Today we had a fascinating talk with Nidhi Lucky Handa, who is the founder and CEO of the cannabis brand Leune, based in California. She started her company in 2018, quickly securing seed capital from celebrity investors including John Wall, Rich Paul, and Carmelo and LaLa Anthony.
We began by talking about why Handa founded Leune, which proved an immediate success.
Handa noticed that cannabis marketing was typically targeted in two opposing directions. Either it had a misogynistic “girls in bikinis” slant aimed at male “stoners”, or it was sold as a holistic wellness product, with the emphasis on getting high much reduced. There didn’t seem to be many products aimed at the “cannabis curious”. Handa identified these two established strategies as being niche verticals with a huge gap in the middle – and so it proved.
She set up Leune as a connoisseur product for recreational users who didn’t fit either stoner or spiritual personas.
Handa saw that the huge range of successful brands marketed quite clumsily as proving that consumers currently didn’t really care what the packaging was like. However, she could tell that this situation wouldn’t persist. The legal cannabis industry was very young in 2018; the attitude of any packaging beating the clear plastic bag of street products would soon pass.
Handa set about creating a brand with a unique name (Leune is a made-up word), high end visual branding and new product descriptors which didn’t follow the typical terminology. This made her product stand out in a crowded marketplace.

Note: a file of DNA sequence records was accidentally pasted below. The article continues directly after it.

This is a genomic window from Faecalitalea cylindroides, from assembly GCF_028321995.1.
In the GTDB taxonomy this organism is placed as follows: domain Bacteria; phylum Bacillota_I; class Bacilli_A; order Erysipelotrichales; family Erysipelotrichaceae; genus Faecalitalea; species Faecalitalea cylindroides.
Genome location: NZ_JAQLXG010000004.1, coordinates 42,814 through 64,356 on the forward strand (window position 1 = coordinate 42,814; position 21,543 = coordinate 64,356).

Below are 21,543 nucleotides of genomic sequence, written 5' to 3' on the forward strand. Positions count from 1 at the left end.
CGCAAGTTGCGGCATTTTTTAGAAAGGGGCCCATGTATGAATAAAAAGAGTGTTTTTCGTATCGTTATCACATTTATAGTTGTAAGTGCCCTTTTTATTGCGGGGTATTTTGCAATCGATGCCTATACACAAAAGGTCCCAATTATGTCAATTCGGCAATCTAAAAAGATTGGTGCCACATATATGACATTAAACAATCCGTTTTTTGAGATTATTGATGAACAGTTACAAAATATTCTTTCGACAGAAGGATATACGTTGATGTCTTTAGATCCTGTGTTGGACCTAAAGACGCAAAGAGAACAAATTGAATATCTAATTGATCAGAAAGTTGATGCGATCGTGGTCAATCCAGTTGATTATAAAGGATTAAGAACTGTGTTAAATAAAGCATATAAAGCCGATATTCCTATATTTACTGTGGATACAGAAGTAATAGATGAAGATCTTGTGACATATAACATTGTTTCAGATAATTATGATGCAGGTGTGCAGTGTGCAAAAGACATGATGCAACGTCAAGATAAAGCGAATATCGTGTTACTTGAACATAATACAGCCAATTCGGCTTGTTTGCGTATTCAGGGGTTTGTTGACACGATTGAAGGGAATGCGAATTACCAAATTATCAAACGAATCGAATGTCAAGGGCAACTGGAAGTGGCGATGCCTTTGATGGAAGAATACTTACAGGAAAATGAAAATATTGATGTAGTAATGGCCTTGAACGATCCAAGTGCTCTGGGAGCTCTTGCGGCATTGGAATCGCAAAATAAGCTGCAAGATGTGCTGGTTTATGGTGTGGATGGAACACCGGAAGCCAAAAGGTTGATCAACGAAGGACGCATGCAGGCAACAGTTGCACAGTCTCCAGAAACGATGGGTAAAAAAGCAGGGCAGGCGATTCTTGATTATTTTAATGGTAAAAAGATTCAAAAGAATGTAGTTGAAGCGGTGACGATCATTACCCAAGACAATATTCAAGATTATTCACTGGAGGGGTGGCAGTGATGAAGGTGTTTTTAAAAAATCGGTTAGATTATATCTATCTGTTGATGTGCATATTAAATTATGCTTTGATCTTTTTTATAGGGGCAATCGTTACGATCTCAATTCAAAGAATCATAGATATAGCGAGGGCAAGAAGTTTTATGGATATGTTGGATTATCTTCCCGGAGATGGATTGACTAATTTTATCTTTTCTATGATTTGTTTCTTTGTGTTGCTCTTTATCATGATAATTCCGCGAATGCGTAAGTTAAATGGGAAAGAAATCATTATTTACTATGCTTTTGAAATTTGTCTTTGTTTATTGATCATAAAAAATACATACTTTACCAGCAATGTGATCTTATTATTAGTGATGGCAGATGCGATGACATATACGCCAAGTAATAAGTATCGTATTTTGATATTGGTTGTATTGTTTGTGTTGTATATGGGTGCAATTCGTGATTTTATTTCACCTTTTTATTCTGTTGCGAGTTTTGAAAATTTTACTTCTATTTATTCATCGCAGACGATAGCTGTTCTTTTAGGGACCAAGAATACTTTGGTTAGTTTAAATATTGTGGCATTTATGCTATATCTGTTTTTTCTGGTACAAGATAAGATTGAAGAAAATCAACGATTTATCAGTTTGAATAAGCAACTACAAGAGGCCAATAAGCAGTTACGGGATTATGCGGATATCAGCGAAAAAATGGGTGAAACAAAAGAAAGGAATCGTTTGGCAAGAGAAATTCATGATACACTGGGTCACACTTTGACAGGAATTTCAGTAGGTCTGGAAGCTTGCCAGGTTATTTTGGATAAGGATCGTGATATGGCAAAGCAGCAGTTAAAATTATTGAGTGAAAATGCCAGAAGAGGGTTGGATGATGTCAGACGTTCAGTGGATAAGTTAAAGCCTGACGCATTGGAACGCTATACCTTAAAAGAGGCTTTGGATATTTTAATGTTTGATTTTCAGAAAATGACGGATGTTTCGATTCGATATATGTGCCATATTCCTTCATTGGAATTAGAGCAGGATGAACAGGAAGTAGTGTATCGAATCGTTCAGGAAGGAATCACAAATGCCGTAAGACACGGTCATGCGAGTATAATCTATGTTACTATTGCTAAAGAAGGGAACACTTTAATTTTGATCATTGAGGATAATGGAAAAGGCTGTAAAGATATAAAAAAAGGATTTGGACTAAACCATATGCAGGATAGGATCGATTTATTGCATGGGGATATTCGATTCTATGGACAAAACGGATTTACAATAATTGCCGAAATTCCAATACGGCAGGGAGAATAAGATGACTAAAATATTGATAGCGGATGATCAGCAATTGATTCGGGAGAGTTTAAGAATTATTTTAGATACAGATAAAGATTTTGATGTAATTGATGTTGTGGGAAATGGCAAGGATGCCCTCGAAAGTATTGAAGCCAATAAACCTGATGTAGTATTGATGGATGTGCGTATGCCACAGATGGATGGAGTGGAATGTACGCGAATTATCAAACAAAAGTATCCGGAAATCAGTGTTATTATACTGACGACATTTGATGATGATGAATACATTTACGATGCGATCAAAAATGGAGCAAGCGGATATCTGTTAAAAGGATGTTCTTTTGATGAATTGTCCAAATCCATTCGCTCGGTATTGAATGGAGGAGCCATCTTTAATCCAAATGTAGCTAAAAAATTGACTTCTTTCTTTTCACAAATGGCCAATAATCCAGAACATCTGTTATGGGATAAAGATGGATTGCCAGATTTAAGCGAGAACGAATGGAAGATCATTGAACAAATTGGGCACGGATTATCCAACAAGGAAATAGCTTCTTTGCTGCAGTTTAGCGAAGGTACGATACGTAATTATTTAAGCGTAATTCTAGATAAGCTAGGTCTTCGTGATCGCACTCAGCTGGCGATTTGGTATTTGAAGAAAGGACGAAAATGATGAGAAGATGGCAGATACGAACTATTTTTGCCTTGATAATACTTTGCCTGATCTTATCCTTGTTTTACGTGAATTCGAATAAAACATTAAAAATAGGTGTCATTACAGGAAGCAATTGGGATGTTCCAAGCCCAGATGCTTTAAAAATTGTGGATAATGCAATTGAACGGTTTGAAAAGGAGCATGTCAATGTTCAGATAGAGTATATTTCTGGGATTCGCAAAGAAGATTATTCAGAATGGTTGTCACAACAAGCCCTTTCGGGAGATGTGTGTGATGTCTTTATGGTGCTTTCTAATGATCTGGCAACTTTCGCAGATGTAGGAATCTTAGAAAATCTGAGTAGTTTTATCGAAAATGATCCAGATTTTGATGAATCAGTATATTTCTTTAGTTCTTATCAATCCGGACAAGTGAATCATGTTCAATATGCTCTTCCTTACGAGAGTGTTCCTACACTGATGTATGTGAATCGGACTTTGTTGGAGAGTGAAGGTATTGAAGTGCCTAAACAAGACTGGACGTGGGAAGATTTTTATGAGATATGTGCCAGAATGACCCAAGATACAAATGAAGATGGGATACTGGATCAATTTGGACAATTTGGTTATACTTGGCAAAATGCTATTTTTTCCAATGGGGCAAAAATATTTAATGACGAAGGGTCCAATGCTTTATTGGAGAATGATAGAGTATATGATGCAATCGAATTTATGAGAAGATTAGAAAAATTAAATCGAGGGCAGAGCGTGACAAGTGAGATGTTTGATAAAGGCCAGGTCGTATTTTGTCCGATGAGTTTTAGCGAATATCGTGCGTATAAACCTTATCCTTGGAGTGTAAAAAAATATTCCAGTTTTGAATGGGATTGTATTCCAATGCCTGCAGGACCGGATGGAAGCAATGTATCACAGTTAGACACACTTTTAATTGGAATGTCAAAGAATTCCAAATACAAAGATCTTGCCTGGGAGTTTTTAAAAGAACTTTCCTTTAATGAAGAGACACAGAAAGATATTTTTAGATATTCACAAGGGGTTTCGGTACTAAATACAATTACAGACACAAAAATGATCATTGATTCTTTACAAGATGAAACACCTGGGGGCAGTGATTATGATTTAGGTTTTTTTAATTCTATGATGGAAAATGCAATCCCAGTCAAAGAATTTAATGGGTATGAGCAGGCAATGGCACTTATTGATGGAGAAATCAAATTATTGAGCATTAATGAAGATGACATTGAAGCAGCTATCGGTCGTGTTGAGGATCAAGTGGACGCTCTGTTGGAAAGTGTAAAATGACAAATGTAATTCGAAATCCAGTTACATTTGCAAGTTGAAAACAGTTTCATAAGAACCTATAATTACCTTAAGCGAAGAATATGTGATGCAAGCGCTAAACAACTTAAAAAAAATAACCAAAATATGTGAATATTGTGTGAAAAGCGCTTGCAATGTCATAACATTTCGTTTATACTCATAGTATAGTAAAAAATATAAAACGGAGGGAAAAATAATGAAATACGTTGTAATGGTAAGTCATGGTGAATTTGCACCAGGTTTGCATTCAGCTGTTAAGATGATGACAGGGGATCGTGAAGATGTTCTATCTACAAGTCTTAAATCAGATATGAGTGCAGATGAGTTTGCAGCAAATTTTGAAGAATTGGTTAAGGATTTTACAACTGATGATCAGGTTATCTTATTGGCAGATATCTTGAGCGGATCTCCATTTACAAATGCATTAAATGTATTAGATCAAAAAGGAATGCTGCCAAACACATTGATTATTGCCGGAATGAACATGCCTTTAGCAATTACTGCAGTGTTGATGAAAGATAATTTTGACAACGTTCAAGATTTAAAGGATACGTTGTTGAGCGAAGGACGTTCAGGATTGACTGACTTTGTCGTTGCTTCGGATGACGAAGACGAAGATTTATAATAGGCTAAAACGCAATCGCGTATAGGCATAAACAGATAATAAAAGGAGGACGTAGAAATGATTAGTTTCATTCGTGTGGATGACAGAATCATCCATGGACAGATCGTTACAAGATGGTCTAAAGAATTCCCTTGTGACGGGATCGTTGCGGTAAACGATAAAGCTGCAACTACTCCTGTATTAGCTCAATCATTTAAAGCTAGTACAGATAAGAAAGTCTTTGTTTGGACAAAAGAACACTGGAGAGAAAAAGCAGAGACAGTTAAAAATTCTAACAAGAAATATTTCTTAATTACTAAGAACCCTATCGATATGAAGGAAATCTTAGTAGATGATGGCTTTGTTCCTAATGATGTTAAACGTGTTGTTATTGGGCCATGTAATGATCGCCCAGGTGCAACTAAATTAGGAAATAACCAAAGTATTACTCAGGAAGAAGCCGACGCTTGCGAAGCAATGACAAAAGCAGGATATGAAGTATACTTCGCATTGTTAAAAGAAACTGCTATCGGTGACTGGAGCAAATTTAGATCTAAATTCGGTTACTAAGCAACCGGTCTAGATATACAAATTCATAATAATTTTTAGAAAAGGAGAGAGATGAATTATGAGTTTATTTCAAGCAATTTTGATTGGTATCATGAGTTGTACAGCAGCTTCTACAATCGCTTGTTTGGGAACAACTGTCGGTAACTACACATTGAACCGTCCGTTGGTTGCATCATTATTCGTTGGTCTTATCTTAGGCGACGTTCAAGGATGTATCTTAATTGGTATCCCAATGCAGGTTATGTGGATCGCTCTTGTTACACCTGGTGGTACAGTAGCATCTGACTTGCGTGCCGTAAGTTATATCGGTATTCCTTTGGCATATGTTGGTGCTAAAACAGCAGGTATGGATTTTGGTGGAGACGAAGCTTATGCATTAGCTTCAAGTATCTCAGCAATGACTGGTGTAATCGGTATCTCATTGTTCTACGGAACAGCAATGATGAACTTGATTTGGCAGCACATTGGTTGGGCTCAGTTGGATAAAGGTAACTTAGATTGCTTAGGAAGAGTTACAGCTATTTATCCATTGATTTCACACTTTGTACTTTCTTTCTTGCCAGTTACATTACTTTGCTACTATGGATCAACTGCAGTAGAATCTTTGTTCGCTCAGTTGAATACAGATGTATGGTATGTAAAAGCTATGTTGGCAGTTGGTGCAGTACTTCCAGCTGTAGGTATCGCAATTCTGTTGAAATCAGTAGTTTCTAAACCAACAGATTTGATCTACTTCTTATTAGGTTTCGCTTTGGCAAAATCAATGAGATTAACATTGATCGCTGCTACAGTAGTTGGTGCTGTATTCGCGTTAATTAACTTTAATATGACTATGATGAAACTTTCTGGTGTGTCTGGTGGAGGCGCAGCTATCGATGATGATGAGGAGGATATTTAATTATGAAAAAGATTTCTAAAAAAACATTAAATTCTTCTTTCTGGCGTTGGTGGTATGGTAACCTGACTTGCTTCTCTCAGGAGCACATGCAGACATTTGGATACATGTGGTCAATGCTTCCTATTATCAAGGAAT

There were immediate hurdles to overcome. Cannabis cannot legally be transported over state lines, so Handa had to build entirely new supply chains for each state she launched in. There were a lot of legal hurdles to overcome for Leune to be perceived as a legitimate, trustworthy brand.
In addition, there was an established terminology, based on bad science, which consumers were used to encountering. Handa wanted to take a much more CPG-approach, treating her product lines as unique flavors, rather than bud varietals with dubious claims attached to them.
Unlike something like kale, cannabis already had a large user base from its days as an illegal drug. No cunning marketing strategy was required to bring consumers on board. Instead, Handa’s approach became about how to make consumers associate Leune with standardized, quality products which were freely and legally available. Clear, transparent marketing was vital. It would be entirely brand-led since there were no official bodies regulating quality.
Since she couldn’t patent or own a varietal, and different varieties would be available in different states in any case, Handa build consistency by creating her own unique flavor palette – Cloudberry, Soulberry, etc. She raised $2 million seed funding and used much of it to finalize product and supply lines.
Getting renowned celebrities and sportspeople as investors wasn’t as helpful as it might have been in other industries. The stigma attached to the product and the existence of vice clauses in NBA players’ contracts limited the exposure these celebrities involvement could receive. However, these famous investors did shine in meetings, as well as helping attract further investment via word-of-mouth.